I edited Enquirer Sunday and Monday local pages for years before computers, and all I had to do is keep the carbon copies of our stories out of the AP in-basket until 11 p.m. Often, we didn’t tell the lone AP guy what was coming lest he alert clients to a major story in the works. That’s part of what AP does – it shares stories among clients and members.
I could get away with that because I didn’t have colleagues who lived and died by the speed with which they could post the latest news online. In more ways than one, the Internet turned that model upside down. Not only do papers scoop themselves online, but they give their content away. Not only does this allow everyone a chance to use the stories and images, but the race to be first reflects the unrealized hope that readers will boost ad revenues with loyalty to news sites that tell them exciting stuff first.
Meanwhile, paying reporters, photographers and editors and giving away their stories online is proving to be a dubious business model.
No one has found a fail-safe alternative. Some papers publish online daily and deliver print editions a couple times a week. Others try pay walls (online subscriptions) of various kinds. The Enquirer is serious about fighting back, and I’m never surer of an editor’s intentions than when he admits uncertainty.
Tom Callinan is a print journalist adapting to a never-imagined electronic world. I’ve written about his efforts to save the core of the daily print edition. Now he's putting new muscle into efforts to minimize online plagiarism – that is, others using Enquirer content without permission or paying.
It’s an old battle. I remember driving to work, listening to local radio news presenters reading my stories to me over the air. Had those been AP versions, they would have been safe, but this truly was rip (out of the Enquirer) and read. A letter or two from our lawyers cooled that.
Dailies aren’t the only victims. WVXU asks listeners to call if cable systems are rebroadcasting WVXU programs – that is, plagiarizing its content.
Another approach Callinan described in a recent Sunday column explores the high-tech version of hiding copies of stories until it’s too late for local TV: Enquirer “print only” stories that won’t appear online for 24 hours. Smart. It adds value to the print edition, which still provides most of the income and news.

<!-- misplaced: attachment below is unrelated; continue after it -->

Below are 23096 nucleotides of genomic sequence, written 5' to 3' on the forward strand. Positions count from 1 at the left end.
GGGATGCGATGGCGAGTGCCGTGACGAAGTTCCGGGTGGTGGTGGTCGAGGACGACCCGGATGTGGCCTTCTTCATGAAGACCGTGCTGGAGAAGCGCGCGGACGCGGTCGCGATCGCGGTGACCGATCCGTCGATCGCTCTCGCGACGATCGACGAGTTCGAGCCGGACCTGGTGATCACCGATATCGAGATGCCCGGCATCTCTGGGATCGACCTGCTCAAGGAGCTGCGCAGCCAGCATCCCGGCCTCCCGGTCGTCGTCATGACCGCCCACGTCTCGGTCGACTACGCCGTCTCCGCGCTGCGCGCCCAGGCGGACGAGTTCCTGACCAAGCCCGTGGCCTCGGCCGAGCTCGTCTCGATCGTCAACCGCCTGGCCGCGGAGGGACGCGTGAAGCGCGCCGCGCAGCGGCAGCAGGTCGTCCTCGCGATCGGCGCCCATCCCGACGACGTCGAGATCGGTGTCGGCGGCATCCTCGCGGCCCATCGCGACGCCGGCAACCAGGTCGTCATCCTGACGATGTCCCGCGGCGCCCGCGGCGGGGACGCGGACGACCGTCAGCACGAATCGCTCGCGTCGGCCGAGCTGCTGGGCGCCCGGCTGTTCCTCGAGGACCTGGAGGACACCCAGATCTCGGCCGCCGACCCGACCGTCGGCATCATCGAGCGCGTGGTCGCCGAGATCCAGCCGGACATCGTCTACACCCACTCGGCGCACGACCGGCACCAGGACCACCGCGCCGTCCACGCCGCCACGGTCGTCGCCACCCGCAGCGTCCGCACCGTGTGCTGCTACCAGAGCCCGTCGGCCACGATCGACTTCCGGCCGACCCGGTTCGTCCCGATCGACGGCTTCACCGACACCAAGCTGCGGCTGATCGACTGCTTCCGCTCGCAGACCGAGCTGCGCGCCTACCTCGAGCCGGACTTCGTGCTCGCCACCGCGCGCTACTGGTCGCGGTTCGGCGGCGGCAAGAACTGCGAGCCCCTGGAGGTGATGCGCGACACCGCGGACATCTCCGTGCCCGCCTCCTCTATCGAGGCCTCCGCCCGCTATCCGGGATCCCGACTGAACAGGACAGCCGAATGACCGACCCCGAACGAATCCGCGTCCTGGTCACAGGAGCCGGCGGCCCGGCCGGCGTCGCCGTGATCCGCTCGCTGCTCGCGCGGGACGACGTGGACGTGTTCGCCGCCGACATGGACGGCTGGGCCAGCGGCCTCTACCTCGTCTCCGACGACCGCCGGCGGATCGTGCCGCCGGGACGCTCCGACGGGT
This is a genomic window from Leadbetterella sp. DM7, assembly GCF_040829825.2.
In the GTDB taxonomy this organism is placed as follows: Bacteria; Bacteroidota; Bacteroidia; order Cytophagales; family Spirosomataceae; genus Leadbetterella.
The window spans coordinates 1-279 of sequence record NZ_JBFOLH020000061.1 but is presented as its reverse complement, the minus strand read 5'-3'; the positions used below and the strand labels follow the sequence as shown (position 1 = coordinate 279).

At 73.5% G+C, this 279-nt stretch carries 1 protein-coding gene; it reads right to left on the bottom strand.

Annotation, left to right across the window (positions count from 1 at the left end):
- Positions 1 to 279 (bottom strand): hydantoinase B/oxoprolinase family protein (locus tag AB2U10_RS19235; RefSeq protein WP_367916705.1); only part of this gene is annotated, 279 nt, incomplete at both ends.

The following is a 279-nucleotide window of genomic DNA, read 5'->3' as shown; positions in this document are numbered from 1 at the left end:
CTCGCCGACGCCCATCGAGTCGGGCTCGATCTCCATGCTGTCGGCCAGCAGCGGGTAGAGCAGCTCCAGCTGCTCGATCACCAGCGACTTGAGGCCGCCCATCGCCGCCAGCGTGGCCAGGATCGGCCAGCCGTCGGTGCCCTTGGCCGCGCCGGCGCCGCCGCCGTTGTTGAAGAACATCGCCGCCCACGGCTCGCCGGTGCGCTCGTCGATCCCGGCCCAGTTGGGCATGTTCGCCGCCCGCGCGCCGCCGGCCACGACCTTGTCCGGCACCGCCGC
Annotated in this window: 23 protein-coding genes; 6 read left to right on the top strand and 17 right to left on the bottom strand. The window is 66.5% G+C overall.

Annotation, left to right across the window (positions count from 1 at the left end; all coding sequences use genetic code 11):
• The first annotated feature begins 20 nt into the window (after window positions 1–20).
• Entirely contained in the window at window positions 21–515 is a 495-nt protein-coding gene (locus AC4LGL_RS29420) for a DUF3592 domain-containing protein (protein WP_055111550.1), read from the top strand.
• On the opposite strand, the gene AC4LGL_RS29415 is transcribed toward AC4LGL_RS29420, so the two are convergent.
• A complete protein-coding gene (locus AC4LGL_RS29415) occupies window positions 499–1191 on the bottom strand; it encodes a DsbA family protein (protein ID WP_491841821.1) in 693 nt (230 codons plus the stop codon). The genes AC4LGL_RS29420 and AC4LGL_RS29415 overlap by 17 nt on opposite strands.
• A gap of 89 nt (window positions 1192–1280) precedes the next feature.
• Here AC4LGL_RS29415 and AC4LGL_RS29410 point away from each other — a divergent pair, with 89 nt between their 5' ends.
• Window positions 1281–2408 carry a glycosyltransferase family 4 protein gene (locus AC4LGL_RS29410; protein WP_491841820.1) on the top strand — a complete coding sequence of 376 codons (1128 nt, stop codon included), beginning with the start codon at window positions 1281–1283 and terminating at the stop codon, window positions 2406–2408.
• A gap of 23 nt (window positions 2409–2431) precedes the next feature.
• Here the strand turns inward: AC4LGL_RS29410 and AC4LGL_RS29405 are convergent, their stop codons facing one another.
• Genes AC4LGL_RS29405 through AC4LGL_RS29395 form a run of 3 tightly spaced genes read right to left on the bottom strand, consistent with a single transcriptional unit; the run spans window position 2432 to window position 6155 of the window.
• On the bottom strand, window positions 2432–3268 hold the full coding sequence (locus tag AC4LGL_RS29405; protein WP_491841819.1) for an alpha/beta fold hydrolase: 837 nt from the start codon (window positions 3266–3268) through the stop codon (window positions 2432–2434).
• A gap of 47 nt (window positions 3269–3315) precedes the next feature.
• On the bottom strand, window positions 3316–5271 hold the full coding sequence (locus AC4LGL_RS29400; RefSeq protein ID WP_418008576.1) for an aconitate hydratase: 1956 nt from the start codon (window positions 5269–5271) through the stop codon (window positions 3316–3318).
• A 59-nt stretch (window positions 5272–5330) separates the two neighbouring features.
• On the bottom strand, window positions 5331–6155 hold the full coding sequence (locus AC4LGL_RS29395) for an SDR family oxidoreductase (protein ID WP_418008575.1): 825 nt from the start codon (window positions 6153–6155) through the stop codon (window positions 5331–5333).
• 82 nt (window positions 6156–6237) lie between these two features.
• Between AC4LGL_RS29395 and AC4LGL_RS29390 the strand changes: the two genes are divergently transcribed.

I doubt that the paper will bring back the ghastly jingle “I read it in The Enquirer,” but the sentiment is there. Callinan and his crew want people to talk about it because they read it in The Enquirer.
• Southern Poverty Law Center’s Spring Intelligence Report names hate and “patriot/militia” groups and their hometowns in Ohio, Kentucky and Indiana. It’s a resurgent movement, like that seen during previous modern economic troubles. As before, members say they suspect the federal government of bizarre and often contradictory conspiracies, and it doesn’t help that Obama is the nation’s first mixed-race president. Years ago, I tracked similar groups whether in Columbus, Elmwood Place, Westwood or nearby counties. They were overwhelmingly blue collar, male and white to the point that they bragged about a black member in Columbus.
They distrusted almost everyone connected with federal government, national and international finance and the United Nations. Some didn’t (or wouldn’t) pay federal income taxes, saying it was unconstitutional. Others worried about black helicopters and foreign troops in blue helmets. Not a few feared FEMA was building concentration camps around the country. It was a scary world for them, made worse by often-personal financial hardships and limited employment opportunities.
I always introduced myself as an Enquirer reporter. When they called me, they knew they were calling me at the office or my home. My approach? To portray them as they saw themselves. Without exception, militiamen were volubly hostile to “the media” but gracious to me even though I excused myself from one group’s invitation to join their live ammunition exercises in nearby farms and woods.
I also suspected that more than one hustler stoked their fears for profit, selling a year’s supply of survival meals, food supplements, water purification (fluoride is a plot to emasculate white American men), more weapons, uniforms and the like.
They also feared someone would confiscate their guns or make it difficult to buy ammunition, an anxiety that can only be greater today with inflammatory sites on the Internet. Election of a Democrat to the White House stokes this fire despite the recent U.S. Supreme Court ruling that the Second Amendment right to bear arms is an individual right.